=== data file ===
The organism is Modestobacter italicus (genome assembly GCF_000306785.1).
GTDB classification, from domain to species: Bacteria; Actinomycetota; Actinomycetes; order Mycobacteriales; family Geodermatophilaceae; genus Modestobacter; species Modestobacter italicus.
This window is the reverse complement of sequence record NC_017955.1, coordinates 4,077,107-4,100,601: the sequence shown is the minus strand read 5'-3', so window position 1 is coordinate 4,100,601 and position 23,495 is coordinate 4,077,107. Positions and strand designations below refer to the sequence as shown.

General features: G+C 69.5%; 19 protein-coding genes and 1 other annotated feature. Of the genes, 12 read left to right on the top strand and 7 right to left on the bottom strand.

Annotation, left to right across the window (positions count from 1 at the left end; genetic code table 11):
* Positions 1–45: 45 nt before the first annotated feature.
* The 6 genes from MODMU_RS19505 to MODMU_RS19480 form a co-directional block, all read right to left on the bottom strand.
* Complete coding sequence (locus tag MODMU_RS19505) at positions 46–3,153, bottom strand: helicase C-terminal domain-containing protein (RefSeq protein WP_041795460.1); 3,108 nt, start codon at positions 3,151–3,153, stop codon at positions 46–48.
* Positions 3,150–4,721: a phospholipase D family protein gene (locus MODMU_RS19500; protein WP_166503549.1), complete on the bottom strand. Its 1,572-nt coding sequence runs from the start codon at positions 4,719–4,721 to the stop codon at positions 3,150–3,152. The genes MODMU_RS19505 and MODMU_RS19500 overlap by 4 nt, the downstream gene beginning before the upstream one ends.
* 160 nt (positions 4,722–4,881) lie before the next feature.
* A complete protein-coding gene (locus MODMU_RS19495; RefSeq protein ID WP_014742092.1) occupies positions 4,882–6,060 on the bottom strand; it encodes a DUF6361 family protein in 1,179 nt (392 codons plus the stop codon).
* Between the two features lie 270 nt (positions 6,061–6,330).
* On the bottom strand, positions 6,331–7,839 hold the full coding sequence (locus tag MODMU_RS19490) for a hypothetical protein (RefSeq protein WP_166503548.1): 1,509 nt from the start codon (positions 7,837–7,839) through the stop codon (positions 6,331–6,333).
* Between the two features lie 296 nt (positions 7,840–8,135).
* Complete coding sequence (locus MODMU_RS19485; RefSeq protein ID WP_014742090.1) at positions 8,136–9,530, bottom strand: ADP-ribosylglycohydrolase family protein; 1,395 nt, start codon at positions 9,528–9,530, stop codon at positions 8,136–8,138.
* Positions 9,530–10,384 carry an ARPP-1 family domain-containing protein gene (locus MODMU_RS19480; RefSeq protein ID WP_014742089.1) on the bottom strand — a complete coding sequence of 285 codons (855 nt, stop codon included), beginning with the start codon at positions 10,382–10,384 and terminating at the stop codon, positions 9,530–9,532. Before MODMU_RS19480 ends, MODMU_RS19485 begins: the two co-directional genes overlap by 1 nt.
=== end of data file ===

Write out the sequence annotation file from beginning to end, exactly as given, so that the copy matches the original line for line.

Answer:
The organism is Modestobacter italicus (genome assembly GCF_000306785.1).
GTDB classification, from domain to species: Bacteria; Actinomycetota; Actinomycetes; order Mycobacteriales; family Geodermatophilaceae; genus Modestobacter; species Modestobacter italicus.
This window is the reverse complement of sequence record NC_017955.1, coordinates 4,077,107-4,100,601: the sequence shown is the minus strand read 5'-3', so window position 1 is coordinate 4,100,601 and position 23,495 is coordinate 4,077,107. Positions and strand designations below refer to the sequence as shown.

General features: G+C 69.5%; 19 protein-coding genes and 1 other annotated feature. Of the genes, 12 read left to right on the top strand and 7 right to left on the bottom strand.

Annotation, left to right across the window (positions count from 1 at the left end; genetic code table 11):
* Positions 1–45: 45 nt before the first annotated feature.
* The 6 genes from MODMU_RS19505 to MODMU_RS19480 form a co-directional block, all read right to left on the bottom strand.
* Complete coding sequence (locus tag MODMU_RS19505) at positions 46–3,153, bottom strand: helicase C-terminal domain-containing protein (RefSeq protein WP_041795460.1); 3,108 nt, start codon at positions 3,151–3,153, stop codon at positions 46–48.
* Positions 3,150–4,721: a phospholipase D family protein gene (locus MODMU_RS19500; protein WP_166503549.1), complete on the bottom strand. Its 1,572-nt coding sequence runs from the start codon at positions 4,719–4,721 to the stop codon at positions 3,150–3,152. The genes MODMU_RS19505 and MODMU_RS19500 overlap by 4 nt, the downstream gene beginning before the upstream one ends.
* 160 nt (positions 4,722–4,881) lie before the next feature.
* A complete protein-coding gene (locus MODMU_RS19495; RefSeq protein ID WP_014742092.1) occupies positions 4,882–6,060 on the bottom strand; it encodes a DUF6361 family protein in 1,179 nt (392 codons plus the stop codon).
* Between the two features lie 270 nt (positions 6,061–6,330).
* On the bottom strand, positions 6,331–7,839 hold the full coding sequence (locus tag MODMU_RS19490) for a hypothetical protein (RefSeq protein WP_166503548.1): 1,509 nt from the start codon (positions 7,837–7,839) through the stop codon (positions 6,331–6,333).
* Between the two features lie 296 nt (positions 7,840–8,135).
* Complete coding sequence (locus MODMU_RS19485; RefSeq protein ID WP_014742090.1) at positions 8,136–9,530, bottom strand: ADP-ribosylglycohydrolase family protein; 1,395 nt, start codon at positions 9,528–9,530, stop codon at positions 8,136–8,138.
* Positions 9,530–10,384 carry an ARPP-1 family domain-containing protein gene (locus MODMU_RS19480; RefSeq protein ID WP_014742089.1) on the bottom strand — a complete coding sequence of 285 codons (855 nt, stop codon included), beginning with the start codon at positions 10,382–10,384 and terminating at the stop codon, positions 9,530–9,532. Before MODMU_RS19480 ends, MODMU_RS19485 begins: the two co-directional genes overlap by 1 nt.